University News

L.I.F.E. "Women in 21st Century" Features Western's Women's Studies Faculty and More

September 23, 2008

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MACOMB, IL - - "Life is about learning; when you stop learning, you die." -- Tom Clancy
Every spring and fall semester, the Macomb-based organization L.I.F.E. (Learning Is ForEver) manifests the novelist's maxim by keeping learning alive through its dedicated adult-education program, which offers a variety of non-degree learning opportunities.

According to John Hallwas, Western Illinois University's Distinguished Professor Emeritus and the president of the L.I.F.E. organization, L.I.F.E. is affiliated with the national Elderhostel Institute and has been operating in Macomb for 13 years.

"The Macomb organization was launched in 1995 through an initiative of the WIU School of Continuing Education. That initiative allowed the L.I.F.E. program to develop its own leadership, without administrative salaries in the WIU budget. Western has remained the chief and indispensable sponsor of the organization, actively promoting and supporting the local program, by providing information, registration, classroom space and secretarial assistance," Hallwas explained.

Since its inception in the mid-1990s, L.I.F.E. has steadily grown in the number of classes offered as well as in overall enrollment. These days, L.I.F.E. is affiliated with WIU through Western's Center for International Studies (CIS), and Carolyn Bowman from CIS serves as the L.I.F.E. registrar and University liaison.

"This semester's course list has 24 offerings," noted Hallwas. "Some of the classes -- such as 'The Book Class,' devoted to the discussion of a significant intellectual or cultural work, and 'The Armchair Traveler,' offering travel accounts by area people -- have been popular over several years. Some programs, like the popular 'Cook's Tour of Chicago,' take participants on day trips."

Integrated Learning
During Fall 2008, L.I.F.E. will also offer such new classes as "Jesus, Rome and Justice" and "Women in the 21st Century," which will involve almost every faculty member from Western's women's studies department.

L.I.F.E. curriculum co-chair Kathy Nichols, a library specialist in WIU's Archives and Special Collections Unit, developed the "Women in the 21st Century" offering, which will be held 6:30-8 p.m. Wednesdays from Sept. 24-Nov. 12, as well as Tuesday, Oct. 21, at the Wesley Village Retirement Center in Macomb.

Nichols' mission in planning the series was to develop classes held in senior living centers as well as to help meet a goal set forth in WIU's "Higher Values in Higher Education 2008-2018" strategic plan.

"I'm quite impressed by this plan, including the portion of it that calls for us to involve ourselves in public service -- 'reach[ing] out to the region, the state of Illinois and beyond by serving as a vital economic, educational, cultural and social resource.' It seemed to me one way for L.I.F.E. to consciously foster that kind of public service was to involve an entire department of the University in a series of classes. I chose women's studies because it was one of the areas that seemed to have a pronounced interdisciplinary approach," Nichols said.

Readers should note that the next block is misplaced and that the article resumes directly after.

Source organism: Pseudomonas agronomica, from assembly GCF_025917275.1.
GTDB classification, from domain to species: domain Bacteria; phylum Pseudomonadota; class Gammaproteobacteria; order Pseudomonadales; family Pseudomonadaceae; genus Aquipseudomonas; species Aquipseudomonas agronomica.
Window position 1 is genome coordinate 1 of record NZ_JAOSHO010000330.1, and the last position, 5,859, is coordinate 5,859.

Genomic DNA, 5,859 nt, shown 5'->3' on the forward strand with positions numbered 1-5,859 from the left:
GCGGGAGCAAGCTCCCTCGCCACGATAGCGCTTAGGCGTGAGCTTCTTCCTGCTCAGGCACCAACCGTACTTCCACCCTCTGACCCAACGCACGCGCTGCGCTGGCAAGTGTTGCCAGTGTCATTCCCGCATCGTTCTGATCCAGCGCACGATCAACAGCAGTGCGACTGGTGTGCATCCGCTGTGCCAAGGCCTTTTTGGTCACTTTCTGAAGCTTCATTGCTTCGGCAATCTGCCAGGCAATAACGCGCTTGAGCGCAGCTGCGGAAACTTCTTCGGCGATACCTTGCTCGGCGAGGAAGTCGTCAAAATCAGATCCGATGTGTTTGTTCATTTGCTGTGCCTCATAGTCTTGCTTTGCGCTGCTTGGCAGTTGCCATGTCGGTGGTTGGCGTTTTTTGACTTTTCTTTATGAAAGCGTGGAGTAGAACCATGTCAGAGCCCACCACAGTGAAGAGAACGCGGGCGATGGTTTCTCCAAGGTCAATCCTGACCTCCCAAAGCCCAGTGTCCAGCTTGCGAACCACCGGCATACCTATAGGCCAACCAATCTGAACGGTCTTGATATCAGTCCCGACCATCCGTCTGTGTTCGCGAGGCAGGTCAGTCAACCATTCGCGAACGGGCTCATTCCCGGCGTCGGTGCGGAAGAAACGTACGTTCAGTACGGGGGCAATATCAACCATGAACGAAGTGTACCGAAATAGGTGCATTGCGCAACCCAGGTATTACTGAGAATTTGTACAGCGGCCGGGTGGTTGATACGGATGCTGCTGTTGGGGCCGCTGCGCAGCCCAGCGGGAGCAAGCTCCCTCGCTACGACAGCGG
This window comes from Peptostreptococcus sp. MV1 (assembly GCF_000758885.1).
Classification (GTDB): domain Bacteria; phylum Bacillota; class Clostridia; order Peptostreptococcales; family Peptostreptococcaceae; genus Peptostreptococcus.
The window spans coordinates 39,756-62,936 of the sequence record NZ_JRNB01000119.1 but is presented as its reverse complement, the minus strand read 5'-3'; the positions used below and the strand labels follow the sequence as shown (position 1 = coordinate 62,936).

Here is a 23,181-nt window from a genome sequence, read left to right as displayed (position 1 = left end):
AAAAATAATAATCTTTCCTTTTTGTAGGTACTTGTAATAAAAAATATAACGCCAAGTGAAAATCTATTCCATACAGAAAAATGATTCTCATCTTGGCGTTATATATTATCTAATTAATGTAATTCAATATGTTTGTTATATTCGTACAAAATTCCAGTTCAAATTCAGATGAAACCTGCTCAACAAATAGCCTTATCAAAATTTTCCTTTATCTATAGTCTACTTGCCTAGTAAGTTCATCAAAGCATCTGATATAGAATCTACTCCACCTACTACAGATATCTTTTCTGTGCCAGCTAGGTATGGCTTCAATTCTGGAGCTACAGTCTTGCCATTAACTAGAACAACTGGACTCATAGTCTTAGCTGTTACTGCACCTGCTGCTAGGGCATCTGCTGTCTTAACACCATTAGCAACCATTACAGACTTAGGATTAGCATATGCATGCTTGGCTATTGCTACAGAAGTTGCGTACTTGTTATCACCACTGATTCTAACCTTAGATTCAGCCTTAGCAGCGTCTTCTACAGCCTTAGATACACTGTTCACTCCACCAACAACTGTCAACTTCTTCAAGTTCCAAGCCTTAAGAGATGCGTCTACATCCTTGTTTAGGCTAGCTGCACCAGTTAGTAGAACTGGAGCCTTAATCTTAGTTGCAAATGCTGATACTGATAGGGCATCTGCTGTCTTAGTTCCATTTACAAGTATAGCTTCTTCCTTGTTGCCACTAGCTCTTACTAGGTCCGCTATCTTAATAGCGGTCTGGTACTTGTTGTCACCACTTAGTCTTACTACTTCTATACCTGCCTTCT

According to Nichols, "Women in the 21st Century" will draw on that interdisciplinary approach to highlight the role of women, as well the perception of modern women, in wide-ranging contexts. The series will also feature faculty members from other WIU departments.

"It brings together an unprecedented number of WIU professors for one series -- nine, from women's studies, sociology and anthropology, political science, English and history -- and it will explore how women have been impacted by traditional gender perceptions, how they have dealt with those perceptions and transformed them and how changing perceptions continue to enrich the lives of both men and women in the 21st century. Topics include traditional and contemporary roles of women in managing the world's natural resources and the changing roles of women in politics," she said.

Realized Dream
Hallwas and Nichols agree that L.I.F.E. benefits citizens of Macomb and surrounding communities, providing the area with an inexpensive, non-degree learning opportunity. According to Bowman, this sustains the original vision for the well-received and growing program, which was conceived by a Western faculty member.

"Linda Stickney-Taylor, a retired WIU dean, had a dream to provide the retirees of the community an opportunity to keep their minds working by offering classes for fall and spring semesters. The enthusiasm of the groups who have participated throughout the years have made the L.I.F.E. program very successful," she said.

For more information about L.I.F.E.'s Fall 2008 courses and costs, contact Bowman at (309) 298-2501 or

Posted By: Teresa Koltzenburg (
Office of University Communications & Marketing